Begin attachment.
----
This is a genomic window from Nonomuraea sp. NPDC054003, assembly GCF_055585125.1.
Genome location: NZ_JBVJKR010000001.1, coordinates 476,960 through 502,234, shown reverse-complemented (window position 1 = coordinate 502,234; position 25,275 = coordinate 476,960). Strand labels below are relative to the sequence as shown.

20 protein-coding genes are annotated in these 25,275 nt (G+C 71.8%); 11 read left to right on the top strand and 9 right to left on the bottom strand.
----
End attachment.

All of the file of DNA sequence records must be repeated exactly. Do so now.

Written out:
This is a genomic window from Nonomuraea sp. NPDC054003, assembly GCF_055585125.1.
Genome location: NZ_JBVJKR010000001.1, coordinates 476,960 through 502,234, shown reverse-complemented (window position 1 = coordinate 502,234; position 25,275 = coordinate 476,960). Strand labels below are relative to the sequence as shown.

20 protein-coding genes are annotated in these 25,275 nt (G+C 71.8%); 11 read left to right on the top strand and 9 right to left on the bottom strand.